The story of Shveta is documented in the scriptures, but it holds a special place in my heart because it was passed on to me through the guru-disciple lineage. This story marks the beginning of shakti sadhana—more precisely, the practice of Sri Vidya—and leads us directly to masters such as Suratha, Sumedha, and Parashurama.
This story marks the beginning of shakti sadhana—more precisely, the practice of Sri Vidya.
The story of Shveta opens with another sage, Agastya, who is known for his adventurous deeds as well as for his spiritual wisdom and power. Agastya is one of the 12 Sri Vidya masters and the foremost among the 84 siddhas revered throughout India, Tibet, and the Himalayan kingdoms.
Agastya Meets a Celestial Being
One day, while Agastya was wandering through the dense forests of southern India, he came upon an ashram on the shore of a lake. Agastya found this ashram bewildering. There was no sign that any creature—human or non-human—was living there, yet it was beautifully maintained. Although he felt somewhat uncomfortable about staying in a place when its owner was absent, the sun was setting so he settled down for the night. The next morning he went down to the lake to bathe before resuming his journey. There he came upon the corpse of a large, healthy-looking man lying on the shore. He examined it but could find no sign of disease, injury, or poison.
As Agastya was trying to unravel this mystery, a resplendent being descended from the sky. He landed on the surface of the lake, immersed himself in the water, then walked directly to the corpse, tore it open, and began to eat. When he finished and turned to walk away, the corpse reconstituted itself. The mysterious being again entered the lake to bathe and then appeared about to ascend once more.
Seeing this, Agastya spoke: “Please wait a few moments and tell me who you are. The aura around you tells me you are a celestial being but your actions are strange and your diet barbaric. Who are you? Why must you live like this?”
The Mystery Unraveled
“You do not seem to be an ordinary person either,” the radiant being replied. “No ordinary creatures—human or animal—can reach this place, nor can I be seen by them. I am a celestial being with a sad history. I was king of Vidarbha until the day I appointed my younger brother king and dedicated my life to spiritual pursuits. I mastered the science of longevity and then became absorbed in intense meditation. At the end of my life, I left my body in a yogic manner. Due to the knowledge and purity gained through my spiritual practice, I went to heaven.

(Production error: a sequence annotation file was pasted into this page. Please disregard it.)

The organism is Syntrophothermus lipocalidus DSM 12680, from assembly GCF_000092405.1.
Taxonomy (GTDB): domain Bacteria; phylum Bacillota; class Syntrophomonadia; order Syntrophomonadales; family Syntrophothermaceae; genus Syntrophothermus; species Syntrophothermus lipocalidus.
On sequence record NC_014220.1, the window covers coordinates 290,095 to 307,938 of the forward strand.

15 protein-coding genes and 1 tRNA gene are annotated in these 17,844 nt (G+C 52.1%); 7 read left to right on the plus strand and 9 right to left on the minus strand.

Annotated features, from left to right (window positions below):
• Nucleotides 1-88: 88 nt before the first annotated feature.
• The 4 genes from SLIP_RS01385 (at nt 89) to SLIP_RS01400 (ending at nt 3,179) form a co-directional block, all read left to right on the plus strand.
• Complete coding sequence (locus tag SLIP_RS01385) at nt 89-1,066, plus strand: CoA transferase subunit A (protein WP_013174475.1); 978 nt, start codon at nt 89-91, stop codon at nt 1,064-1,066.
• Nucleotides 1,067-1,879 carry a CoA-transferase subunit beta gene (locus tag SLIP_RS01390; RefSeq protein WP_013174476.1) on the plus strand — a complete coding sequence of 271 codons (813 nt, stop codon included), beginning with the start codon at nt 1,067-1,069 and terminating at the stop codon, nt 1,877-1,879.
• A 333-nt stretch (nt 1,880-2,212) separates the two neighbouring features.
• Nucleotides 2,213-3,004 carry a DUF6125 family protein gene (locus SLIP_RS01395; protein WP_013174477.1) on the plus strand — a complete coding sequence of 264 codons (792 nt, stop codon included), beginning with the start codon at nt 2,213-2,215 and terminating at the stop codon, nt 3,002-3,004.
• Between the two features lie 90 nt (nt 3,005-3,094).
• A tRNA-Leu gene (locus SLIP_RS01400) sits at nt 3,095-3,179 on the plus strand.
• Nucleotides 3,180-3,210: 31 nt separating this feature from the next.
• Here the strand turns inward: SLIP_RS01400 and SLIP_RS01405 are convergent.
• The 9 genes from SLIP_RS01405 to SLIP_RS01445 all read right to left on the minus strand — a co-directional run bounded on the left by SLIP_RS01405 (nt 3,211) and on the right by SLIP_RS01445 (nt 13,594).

“There I was surprised to find myself suffering from hunger and thirst. When I asked the lord of heaven why this was so, he explained that in my life, both as a king and as an ascetic, I never shared anything with anyone. I was interested only in my own personal happiness. Even my renunciation of the crown was motivated by personal pleasure—freedom from the headache of ruling a kingdom and fulfillment of my desire not to be bothered by anyone. The lord of heaven told me that for this reason the only food I was entitled to was the body on which I had lavished such attention and care. He assured me it would not decay but would remain an inexhaustible source of nourishment. He also told me that the great sage Agastya would bring me deliverance. Years have passed; I have been living on my own corpse and waiting for Agastya.”
It is the selfless act of giving and serving that becomes the source of true peace and happiness.
“I am Agastya,” the sage said. “Please tell me how I can help you.”
The celestial being fell at Agastya’s feet and asked him to accept the ornaments he was wearing. As soon as he placed them on Agastya’s outstretched palms, the corpse vanished and the celestial being ascended to heaven.
This celestial being is King Shveta of Vidarbha, a region in central India. The younger brother who inherited Shveta’s kingdom is Suratha, a sage who, in the fullness of time, met his master, Sumedha, and was initiated into Sri Vidya, the practice at the heart of our tradition.
Love and Serve Others Selflessly
With this story I was reminded by my master, and my master by his master, that the best way to love and serve God is to love and serve others selflessly. Worshipping God with ritual paraphernalia is like children building castles in the sand. Renunciation can free you from your troubling relationships, but it cannot free you from your karmic burdens. Similarly, dispassion can bring contentment only at the level of the intellect. It is charity—the selfless act of giving and serving—that becomes the source of true peace and happiness.